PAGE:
“We look for Democrats and Republicans to put the people before the politics.” So Mitt Romney said in a concession speech that Twitter instantly dubbed as “classy.” And it was: short, gracious and appropriately deferential not only to the man who had just defeated him, but to the clear and undeniable will of the majority of the people.
Presidential election seasons are peculiarly divisive times in American politics. And that’s not all bad. The goal, after all, is election and that means beating out the other guy. But that sort of aggressive partisanship has to be subordinated to the actual work of governing, as Romney indicated in his concession, unless we want to continue down the road of a more starkly polarized country. For my money, I do not—and few people do. The gaps between left and right on many issues are significant, but so are the challenges before us. And intellectual and policy creativity, of the good sort, can be furthered by getting people with different first principles in the same room to reasonably discuss possible points of agreement. It is hardly surprising that a polarized politics has lead to what amounts to intellectual stagnation on both sides of the aisle.
Still, as happens most every four years in American politics, one side ends the night in cheers while the other begins the process of reflecting on the possibilities that will never be actualized. We call it “soul searching,” and while it is generally kept to the losing party it should be a practice everyone pursues. For how we reflect upon elections will determine whether we will move forward from them effectively. For those who lose, bitterness tends to fester and harden into angry resentment, which is how parts of the conservative media have conducted themselves in the past four years. It’s a short-term strategy, resentment, and it ends up reinforcing the self-congratulatory and blinkered disregard of facts that happen in an echo chamber.
For those who win, though, the temptation toward political pride is just as real. Though we may not hear much of it this time, it’s popular for politicians to claim a “mandate” when they win, which is code for suggesting the 51 percent that elected them provides justification for ignoring the 49 percent.
Differences will remain, of course. And we should argue about them, as President Obama ably said in his genuinely excellent remarks last night. If I may speak as a Christian who is a conservative, the President’s positions on life and the pressures his administration are putting on religious liberty are issues which I plan on presenting a very loud opposition to. But the great experiment of the American republic is that it’s able to enfold opposition into the social fabric by keeping it permanently loyal. We discuss and argue about where we disagree precisely because of what we have in common: our care, our concern, our interest in the flourishing of the place we call our home.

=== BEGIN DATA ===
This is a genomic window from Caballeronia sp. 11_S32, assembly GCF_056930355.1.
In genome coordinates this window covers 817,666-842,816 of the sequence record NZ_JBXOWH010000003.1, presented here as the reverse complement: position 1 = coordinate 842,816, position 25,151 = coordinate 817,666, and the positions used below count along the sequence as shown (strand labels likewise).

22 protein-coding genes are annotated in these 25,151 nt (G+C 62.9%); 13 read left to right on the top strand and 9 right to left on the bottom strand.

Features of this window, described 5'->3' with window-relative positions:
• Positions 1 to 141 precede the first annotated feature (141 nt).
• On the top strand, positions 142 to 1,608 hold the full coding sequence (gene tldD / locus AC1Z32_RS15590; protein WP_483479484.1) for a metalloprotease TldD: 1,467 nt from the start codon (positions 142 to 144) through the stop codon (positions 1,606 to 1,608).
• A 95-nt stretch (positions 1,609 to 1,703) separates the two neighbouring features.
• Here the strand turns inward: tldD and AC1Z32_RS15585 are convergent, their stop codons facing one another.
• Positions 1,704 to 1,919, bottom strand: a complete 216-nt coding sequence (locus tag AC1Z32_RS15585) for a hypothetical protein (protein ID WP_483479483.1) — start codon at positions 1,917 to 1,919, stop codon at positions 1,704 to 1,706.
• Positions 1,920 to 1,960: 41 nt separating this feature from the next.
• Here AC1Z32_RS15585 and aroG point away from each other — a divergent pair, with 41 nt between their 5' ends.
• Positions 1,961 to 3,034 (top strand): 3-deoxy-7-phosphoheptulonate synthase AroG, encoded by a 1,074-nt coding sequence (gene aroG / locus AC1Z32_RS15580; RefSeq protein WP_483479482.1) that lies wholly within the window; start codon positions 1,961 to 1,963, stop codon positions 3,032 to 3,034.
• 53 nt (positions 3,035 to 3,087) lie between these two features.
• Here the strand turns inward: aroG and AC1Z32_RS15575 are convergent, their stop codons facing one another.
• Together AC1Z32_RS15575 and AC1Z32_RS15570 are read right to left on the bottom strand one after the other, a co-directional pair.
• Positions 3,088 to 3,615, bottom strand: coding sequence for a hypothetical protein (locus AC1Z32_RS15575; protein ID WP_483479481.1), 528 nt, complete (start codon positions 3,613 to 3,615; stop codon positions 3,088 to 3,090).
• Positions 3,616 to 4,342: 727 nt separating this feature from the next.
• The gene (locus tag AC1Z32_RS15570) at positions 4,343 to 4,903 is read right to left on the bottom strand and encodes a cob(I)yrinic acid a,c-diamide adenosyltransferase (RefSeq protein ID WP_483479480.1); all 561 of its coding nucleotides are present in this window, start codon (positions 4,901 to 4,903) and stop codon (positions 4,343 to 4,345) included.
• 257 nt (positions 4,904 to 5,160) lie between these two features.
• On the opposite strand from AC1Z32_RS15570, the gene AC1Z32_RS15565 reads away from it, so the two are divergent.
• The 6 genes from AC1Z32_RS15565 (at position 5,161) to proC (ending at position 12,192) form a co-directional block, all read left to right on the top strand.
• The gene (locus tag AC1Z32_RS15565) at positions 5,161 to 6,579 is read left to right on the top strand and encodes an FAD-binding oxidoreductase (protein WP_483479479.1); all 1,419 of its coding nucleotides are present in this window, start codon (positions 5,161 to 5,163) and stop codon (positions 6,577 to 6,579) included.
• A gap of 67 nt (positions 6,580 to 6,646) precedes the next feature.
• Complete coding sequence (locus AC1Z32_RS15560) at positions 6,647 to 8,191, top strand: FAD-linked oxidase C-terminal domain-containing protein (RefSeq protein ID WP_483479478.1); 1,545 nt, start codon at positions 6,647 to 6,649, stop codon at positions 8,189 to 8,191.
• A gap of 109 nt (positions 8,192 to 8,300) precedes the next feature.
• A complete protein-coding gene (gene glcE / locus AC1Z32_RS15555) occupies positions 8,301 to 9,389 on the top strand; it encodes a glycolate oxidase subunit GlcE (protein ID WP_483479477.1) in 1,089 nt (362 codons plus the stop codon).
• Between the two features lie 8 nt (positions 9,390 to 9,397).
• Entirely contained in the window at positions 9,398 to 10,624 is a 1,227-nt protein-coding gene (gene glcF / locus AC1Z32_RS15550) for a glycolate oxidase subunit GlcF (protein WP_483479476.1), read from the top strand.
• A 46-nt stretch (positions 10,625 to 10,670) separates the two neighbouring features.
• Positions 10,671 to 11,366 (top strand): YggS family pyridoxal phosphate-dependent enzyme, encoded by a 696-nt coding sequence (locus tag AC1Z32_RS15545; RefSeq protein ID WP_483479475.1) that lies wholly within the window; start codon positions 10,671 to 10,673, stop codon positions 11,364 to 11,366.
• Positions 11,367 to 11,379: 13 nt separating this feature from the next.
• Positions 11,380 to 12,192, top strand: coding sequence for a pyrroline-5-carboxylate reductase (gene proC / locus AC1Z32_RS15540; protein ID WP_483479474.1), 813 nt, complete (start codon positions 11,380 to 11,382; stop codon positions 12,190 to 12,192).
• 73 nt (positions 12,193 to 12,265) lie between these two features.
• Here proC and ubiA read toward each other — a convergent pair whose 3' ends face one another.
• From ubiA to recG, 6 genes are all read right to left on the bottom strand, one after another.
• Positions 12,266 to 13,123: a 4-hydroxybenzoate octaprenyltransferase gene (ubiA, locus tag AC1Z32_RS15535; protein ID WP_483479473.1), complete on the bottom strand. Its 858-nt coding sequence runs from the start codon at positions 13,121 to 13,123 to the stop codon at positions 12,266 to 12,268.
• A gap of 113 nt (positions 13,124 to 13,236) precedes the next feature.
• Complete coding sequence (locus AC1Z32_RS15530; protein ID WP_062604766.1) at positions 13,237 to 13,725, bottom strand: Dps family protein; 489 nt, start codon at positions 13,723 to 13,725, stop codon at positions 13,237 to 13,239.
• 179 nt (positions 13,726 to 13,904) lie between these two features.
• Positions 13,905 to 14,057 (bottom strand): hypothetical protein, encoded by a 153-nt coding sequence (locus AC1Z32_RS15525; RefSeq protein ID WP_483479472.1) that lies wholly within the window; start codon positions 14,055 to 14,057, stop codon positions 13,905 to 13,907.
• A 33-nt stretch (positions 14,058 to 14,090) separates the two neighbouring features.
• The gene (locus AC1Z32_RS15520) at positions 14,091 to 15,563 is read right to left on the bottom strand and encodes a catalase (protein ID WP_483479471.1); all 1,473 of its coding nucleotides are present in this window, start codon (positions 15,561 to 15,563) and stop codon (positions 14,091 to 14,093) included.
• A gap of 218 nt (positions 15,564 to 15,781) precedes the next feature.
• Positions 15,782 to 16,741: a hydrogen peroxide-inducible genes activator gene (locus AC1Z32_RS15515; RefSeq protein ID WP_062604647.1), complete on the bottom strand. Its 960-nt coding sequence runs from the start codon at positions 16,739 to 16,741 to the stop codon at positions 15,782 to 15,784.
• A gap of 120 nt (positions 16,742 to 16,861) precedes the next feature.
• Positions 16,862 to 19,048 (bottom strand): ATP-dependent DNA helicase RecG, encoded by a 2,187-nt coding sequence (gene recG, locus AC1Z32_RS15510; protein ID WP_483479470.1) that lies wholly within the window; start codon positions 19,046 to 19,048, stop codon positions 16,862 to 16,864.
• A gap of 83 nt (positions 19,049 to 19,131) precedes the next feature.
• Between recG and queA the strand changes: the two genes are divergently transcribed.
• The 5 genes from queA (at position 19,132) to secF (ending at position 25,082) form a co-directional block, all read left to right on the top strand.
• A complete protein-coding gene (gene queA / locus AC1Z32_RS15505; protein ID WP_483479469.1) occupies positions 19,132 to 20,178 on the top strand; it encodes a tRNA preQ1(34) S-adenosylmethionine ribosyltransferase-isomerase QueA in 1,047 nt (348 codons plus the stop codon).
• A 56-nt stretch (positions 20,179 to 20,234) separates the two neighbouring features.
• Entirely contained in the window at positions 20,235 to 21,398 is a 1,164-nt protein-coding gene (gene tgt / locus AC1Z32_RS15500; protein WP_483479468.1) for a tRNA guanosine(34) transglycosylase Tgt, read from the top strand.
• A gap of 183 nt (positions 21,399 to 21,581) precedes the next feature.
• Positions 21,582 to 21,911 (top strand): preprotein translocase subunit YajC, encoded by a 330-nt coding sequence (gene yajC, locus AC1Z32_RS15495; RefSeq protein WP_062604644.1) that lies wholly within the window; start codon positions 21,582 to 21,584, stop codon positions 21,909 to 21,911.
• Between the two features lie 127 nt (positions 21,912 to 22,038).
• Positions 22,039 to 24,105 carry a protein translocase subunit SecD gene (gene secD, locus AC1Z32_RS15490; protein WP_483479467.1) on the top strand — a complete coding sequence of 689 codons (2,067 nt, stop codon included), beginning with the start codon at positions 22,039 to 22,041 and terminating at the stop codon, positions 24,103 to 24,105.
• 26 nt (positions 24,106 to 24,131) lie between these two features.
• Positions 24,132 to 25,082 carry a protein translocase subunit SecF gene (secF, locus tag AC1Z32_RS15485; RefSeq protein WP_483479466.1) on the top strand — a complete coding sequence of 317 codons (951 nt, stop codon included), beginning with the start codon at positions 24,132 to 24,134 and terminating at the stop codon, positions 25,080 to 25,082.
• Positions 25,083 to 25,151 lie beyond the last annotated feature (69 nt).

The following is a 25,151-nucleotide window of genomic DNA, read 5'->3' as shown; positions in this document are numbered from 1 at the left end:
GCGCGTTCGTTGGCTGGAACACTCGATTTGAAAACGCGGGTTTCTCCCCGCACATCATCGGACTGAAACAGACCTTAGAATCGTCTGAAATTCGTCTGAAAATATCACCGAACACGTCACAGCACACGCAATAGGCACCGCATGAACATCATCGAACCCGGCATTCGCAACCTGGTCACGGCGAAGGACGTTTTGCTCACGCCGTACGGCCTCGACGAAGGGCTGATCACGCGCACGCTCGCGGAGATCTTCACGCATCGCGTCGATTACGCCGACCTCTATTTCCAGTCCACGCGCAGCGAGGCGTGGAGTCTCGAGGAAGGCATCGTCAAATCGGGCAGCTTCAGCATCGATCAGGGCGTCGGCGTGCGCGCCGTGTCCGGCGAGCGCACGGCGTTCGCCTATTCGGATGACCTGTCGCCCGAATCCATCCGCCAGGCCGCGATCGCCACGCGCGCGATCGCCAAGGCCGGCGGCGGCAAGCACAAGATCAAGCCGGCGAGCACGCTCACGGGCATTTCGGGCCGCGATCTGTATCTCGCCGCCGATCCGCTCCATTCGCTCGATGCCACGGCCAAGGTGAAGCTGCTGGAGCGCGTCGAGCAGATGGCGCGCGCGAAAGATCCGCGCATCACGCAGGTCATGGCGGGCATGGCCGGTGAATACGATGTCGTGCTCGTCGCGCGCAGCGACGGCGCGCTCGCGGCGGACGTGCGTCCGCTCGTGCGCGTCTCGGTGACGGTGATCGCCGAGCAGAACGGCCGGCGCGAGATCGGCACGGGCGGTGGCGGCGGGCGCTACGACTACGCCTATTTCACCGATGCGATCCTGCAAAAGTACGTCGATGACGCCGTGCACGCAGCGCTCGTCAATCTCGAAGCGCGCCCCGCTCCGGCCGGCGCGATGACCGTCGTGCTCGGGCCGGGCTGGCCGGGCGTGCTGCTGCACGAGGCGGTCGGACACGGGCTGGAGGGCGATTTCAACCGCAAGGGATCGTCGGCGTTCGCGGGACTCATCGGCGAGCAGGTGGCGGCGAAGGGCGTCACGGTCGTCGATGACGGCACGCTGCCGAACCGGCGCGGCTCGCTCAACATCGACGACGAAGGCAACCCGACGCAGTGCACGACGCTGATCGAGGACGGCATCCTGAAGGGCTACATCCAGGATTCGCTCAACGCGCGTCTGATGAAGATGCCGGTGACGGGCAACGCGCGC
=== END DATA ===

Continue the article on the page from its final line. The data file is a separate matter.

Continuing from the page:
In a polarized society, those points of commonality are fewer, to be sure. But the genius of the American democratic tradition is that a history of reasonable disagreement provides its own foundation for discourse and common ground. In order to be a united people, we need traditions that can provide a sense of stability and order to our social framework. We don’t have many such traditions that are properly national. But if we look backward, we see one of the most prominent is a tradition of disagreeing and arguing, without picking up and moving when we don’t get our own way. Remembering and retelling that history would be a good starting point for a nation attempting to solve its very pressing problems.
Even while the arguments must be had, though, the goal should be the soft coercion of persuasion so we can hopefully stave off the firmer coercion of a government’s decision. And here we have the deepest problem with our American social order: as polarization has deepened and echo chambers have become more prominent, attempts to persuade seem to have fallen by the wayside. Much of our public discourse is directed toward reinforcing what the faithful already know, rather than attempting to convince those who disagree. Just as such closed circles lead to intellectual stagnation, they also lead to rhetorical stagnation—people don’t have to find new ways to frame their ideas because everyone already agrees.
As Christians interested in speaking in public as Christians, we need to be at least as sensitive to the manner of our speech as our conclusions. The reality is that a divided public is a permanent feature of American political life—the accommodation to that is why the founders established the American government how they did. We need not fear differences or serious and substantial disagreements. But as Christians, the guidelines the Bible lays out for speaking and listening are not just recipes for healthy relational harmony. “Be slow to speak and quick to listen” is a political good as much as a social one. If we are to dialogue with those who we disagree, we must eventually reach the point of first principles—of examining and questioning the presuppositions that make our positions different. But that is a process that must be done slowly and that demands a careful and interested ear.
Where we go from here as a country is an open question. But it is in the face of such openness that Christians are called to pray, to look to the providential hand of God and to entrust themselves, their society and their leaders into his loving care. And through such a posture, we can as Christians begin to cultivate the sort of cheerful opposition or affirmation of our leadership that makes room for reasonable disagreement—even as we still fight fiercely for the common well-being.